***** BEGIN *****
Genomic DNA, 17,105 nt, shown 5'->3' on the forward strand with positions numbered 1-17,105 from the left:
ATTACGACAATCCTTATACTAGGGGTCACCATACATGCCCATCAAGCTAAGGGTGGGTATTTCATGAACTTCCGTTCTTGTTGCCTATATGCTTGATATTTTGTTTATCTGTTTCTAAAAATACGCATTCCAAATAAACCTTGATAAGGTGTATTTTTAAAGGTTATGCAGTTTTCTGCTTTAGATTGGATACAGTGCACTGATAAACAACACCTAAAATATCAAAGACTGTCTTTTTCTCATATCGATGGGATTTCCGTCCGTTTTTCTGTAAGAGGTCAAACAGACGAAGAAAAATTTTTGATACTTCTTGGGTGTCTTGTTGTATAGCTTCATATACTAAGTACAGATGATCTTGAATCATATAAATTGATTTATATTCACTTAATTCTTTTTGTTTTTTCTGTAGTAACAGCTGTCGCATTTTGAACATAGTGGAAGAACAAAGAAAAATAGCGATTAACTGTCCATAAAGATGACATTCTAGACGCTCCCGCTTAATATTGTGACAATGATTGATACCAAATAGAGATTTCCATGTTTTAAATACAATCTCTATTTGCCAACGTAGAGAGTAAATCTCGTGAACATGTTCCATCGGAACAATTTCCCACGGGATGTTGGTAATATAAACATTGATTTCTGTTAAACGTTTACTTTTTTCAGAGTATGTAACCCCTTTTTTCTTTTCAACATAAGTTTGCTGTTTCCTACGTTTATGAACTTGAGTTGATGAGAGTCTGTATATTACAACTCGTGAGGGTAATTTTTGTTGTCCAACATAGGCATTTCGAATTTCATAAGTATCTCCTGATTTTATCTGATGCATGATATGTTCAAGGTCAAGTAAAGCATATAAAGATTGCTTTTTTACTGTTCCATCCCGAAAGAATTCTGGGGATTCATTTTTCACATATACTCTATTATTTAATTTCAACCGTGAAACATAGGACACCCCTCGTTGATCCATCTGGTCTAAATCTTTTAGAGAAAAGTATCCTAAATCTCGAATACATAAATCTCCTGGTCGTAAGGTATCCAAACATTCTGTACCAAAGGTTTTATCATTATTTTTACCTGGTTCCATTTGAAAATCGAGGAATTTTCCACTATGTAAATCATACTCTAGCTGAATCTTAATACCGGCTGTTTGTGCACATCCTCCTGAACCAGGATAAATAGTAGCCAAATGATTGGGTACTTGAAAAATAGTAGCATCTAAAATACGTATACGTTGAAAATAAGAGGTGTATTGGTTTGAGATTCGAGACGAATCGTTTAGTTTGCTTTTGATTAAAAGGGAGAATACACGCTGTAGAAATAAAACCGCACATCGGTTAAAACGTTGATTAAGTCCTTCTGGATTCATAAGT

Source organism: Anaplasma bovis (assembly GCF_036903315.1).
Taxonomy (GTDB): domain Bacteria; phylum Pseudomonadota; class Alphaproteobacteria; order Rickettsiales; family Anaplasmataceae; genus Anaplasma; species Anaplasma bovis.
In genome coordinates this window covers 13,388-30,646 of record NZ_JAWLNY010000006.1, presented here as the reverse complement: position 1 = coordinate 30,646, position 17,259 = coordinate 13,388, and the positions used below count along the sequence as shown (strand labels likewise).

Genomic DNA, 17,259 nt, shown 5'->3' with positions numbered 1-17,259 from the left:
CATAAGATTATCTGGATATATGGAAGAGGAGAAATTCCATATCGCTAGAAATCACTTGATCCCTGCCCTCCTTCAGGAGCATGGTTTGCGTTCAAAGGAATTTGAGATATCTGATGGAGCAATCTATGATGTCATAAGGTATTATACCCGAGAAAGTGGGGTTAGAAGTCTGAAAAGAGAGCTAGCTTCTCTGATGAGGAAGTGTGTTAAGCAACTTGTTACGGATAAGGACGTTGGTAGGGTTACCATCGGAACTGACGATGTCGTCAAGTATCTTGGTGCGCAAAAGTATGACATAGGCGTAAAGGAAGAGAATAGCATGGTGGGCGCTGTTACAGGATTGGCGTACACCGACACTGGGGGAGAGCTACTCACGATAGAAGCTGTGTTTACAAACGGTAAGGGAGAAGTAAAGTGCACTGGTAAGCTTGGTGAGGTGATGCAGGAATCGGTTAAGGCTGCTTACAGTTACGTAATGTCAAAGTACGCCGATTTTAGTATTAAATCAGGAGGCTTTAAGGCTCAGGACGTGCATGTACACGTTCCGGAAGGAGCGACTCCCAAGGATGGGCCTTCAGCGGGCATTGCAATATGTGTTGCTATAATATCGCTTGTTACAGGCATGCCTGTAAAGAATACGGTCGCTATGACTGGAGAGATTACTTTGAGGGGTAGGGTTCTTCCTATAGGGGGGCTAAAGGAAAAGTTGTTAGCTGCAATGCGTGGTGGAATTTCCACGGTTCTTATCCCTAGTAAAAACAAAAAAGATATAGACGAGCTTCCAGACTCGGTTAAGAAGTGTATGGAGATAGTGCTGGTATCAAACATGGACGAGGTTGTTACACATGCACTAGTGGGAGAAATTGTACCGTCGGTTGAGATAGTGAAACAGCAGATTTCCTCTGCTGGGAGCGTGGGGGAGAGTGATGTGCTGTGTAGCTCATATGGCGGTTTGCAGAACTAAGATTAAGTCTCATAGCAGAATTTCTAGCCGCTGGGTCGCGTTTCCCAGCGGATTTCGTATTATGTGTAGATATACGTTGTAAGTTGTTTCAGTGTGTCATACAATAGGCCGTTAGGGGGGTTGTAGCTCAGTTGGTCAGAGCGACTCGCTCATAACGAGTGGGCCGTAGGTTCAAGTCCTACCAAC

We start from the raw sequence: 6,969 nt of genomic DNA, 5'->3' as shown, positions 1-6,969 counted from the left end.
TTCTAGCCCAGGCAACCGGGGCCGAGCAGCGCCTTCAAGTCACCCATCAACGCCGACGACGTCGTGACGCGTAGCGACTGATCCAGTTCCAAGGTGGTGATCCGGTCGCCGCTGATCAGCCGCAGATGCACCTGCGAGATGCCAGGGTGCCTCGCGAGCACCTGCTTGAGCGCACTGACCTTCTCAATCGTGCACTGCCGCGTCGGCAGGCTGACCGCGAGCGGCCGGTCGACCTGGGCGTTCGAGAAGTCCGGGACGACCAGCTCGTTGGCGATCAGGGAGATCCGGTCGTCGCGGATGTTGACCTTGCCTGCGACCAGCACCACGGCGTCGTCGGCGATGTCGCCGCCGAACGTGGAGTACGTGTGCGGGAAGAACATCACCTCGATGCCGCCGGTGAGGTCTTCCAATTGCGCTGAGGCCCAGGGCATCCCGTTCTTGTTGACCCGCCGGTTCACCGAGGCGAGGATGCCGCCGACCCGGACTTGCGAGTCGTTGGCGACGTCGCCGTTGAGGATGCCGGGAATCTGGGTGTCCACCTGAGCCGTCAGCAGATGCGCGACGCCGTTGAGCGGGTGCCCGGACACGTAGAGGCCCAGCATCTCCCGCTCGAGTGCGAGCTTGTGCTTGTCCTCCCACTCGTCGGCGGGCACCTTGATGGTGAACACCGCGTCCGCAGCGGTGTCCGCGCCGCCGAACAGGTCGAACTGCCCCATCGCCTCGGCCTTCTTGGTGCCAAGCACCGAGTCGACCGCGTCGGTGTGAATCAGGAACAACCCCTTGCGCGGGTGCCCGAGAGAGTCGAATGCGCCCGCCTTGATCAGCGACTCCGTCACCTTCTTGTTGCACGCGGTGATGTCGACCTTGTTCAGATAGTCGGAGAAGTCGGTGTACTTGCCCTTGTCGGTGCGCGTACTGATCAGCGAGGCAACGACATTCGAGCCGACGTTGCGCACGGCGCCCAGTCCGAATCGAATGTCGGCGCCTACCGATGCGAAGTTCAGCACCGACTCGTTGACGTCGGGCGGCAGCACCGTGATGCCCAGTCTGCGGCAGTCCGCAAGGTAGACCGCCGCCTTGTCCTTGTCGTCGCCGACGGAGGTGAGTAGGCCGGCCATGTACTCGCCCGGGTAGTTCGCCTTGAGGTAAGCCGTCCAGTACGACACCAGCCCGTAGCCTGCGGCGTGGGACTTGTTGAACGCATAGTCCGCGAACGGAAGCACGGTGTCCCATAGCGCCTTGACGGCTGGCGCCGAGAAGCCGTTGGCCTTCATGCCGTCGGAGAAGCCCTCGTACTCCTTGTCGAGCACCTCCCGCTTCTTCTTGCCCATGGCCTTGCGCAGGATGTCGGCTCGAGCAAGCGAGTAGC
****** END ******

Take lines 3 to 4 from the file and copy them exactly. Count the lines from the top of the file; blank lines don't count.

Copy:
Source organism: Anaplasma bovis (assembly GCF_036903315.1).
Taxonomy (GTDB): domain Bacteria; phylum Pseudomonadota; class Alphaproteobacteria; order Rickettsiales; family Anaplasmataceae; genus Anaplasma; species Anaplasma bovis.